So that’s it, you’ve done it.
You started out in Year 7 as a nervous little freshie–not sure what high school was going to be like and more worried about whether your besties from primary school were going to be with you and whether you could get away with non leather black shoes more than your marks.
You made new friends, a new squad of people who you spent every recess and lunch sitting in the quad with. You decided which seats were yours in each classroom and figured out how late you could be to roll call without the teacher marking you absent.
Slowly you go to know the names of the teachers and other kids in your year, even if you hadn’t spoken to them. You went through the fights and tantrums that come with settling into high school–arguments about who was friends with who and why someone didn’t get invited to hang out.
You got to settle. Bell times and class schedules became a part of your brain and even if you didn’t know what number classroom you were allocated to, you knew exactly where you were meant to be and when. At the beginning, people would tell you that high school goes in the blink of an eye and you didn’t believe it. Just getting through Maths on a Friday afternoon felt like it would take years, let alone making it to graduation.
Then, before you knew it things started getting serious. People were talking about careers and ATARs. Subject selections came out and you and your friends spent lunch times arguing about scaling and whether Advanced Maths or English was worth it. Teachers started asking the big questions–what do you want to do with your life?
You started to get questions about what uni you were going to, what you expected your marks to be and how you thought you would rank. Assignments and essays started building up and teachers began demanding more and more home study just to keep up with the syllabus. Essays and practice exams were handed over (on the days you could actually do them) and returned with scribbled comments on how to get higher marks. The stress started to build.
Maybe it got to a point where you couldn’t take it anymore. Where studying and revision and the pressure all got too much. Maybe you stopped, gave yourself a break, broke down, cried and screamed. Maybe you pushed to memorise those essays so you could regurgitate them in your allocated three hours or maybe you chucked them in the bottom of your bag never to be looked at again.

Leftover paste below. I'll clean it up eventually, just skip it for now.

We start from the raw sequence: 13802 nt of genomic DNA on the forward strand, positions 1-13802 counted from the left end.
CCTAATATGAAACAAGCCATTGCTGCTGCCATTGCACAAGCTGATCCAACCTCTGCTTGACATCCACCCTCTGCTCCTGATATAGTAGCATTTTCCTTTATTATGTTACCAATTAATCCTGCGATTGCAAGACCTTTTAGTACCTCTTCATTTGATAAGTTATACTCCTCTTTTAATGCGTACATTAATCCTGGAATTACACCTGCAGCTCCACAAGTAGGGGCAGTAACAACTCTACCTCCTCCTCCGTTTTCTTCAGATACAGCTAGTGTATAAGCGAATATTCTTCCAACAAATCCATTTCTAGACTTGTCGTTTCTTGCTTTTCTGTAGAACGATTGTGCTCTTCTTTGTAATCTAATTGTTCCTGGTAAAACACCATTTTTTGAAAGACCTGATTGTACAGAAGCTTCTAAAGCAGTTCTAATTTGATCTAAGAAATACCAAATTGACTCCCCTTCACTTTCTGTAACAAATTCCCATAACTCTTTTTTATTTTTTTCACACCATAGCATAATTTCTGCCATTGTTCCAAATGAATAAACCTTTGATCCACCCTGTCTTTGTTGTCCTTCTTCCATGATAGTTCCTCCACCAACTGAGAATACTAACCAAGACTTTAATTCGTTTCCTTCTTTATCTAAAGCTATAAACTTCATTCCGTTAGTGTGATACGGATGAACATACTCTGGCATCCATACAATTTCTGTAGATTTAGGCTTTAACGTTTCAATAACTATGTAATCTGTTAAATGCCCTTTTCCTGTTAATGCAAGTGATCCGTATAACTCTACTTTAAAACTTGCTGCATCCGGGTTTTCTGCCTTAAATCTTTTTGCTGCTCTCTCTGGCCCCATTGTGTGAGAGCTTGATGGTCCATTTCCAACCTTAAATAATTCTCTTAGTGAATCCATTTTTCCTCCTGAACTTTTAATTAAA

Then, you got to the grand finale, the big game–your final exams. You sat down in that exam hall with a pen clenched in your hand and a sick feeling in your stomach. You wrote. You blanked on questions you knew you had learnt and shook your head at ones you know you had definitely never been taught in class. You willed top answers to come to you, and gave it your best shot when they didn’t.
And then, you finished. You put your pen down in your very last exam and realised that this was it. This was the end. You’d had your graduation, handed in all your assignments and finished your final exams. And as the seconds ticked down to when you could finally walk out of that hall you realised that the sick feeling in your stomach had finally disappeared.
An incredible weight had lifted off your shoulders and an intense feeling of relief replaced it. Maybe you will feel nervous or scared–after all, now your future is in your hands. But above all you will finally feel free. Sure, now you have to wait for you marks (and they will be coming vey soon). But there’s a sense of triumph that comes from getting it done regardless of how well you went.
That’s the thing–it doesn’t matter if you get an ATAR of 99.95 or a ‘mystery mark’. Finishing your final years of high school is an achievement in itself and despite all the confusion and fear, you will feel incredibly proud that you have made it through. You did it. Now, everything is up to you. You can choose what you want to do whether it be work or travel or studying or an apprenticeship. For the first time ever, you hold all the power.
Congratulations Year 12, you made it.
Our mates at the University of Canberra know that the next step can be confusing–especially if you’re trying to figure out what you’re doing next year. Which is why they’ve got you covered when it comes to picking a uni. Chuck your details in here, and they’ll help you sus out whether a uni will be right for you.